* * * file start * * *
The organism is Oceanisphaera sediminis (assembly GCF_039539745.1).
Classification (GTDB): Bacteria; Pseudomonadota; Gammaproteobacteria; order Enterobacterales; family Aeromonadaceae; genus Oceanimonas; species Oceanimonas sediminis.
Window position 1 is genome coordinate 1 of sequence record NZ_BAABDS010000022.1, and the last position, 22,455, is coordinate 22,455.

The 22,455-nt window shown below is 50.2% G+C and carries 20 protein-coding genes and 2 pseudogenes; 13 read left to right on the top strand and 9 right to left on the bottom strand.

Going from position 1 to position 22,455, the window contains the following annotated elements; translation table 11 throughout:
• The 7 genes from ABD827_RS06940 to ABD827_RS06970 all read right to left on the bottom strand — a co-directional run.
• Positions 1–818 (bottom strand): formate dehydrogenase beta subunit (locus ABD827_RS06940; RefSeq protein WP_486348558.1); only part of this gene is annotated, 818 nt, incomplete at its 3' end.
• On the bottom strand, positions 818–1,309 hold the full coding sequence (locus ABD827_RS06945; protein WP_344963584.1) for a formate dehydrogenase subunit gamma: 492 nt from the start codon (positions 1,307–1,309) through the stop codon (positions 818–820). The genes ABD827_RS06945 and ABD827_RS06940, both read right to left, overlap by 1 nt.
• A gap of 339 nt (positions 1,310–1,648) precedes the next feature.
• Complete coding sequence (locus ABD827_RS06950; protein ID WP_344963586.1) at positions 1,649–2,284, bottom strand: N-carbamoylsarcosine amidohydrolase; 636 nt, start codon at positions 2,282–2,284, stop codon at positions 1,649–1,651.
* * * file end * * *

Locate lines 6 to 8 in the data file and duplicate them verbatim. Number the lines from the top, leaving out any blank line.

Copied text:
• The 7 genes from ABD827_RS06940 to ABD827_RS06970 all read right to left on the bottom strand — a co-directional run.
• Positions 1–818 (bottom strand): formate dehydrogenase beta subunit (locus ABD827_RS06940; RefSeq protein WP_486348558.1); only part of this gene is annotated, 818 nt, incomplete at its 3' end.
• On the bottom strand, positions 818–1,309 hold the full coding sequence (locus ABD827_RS06945; protein WP_344963584.1) for a formate dehydrogenase subunit gamma: 492 nt from the start codon (positions 1,307–1,309) through the stop codon (positions 818–820). The genes ABD827_RS06945 and ABD827_RS06940, both read right to left, overlap by 1 nt.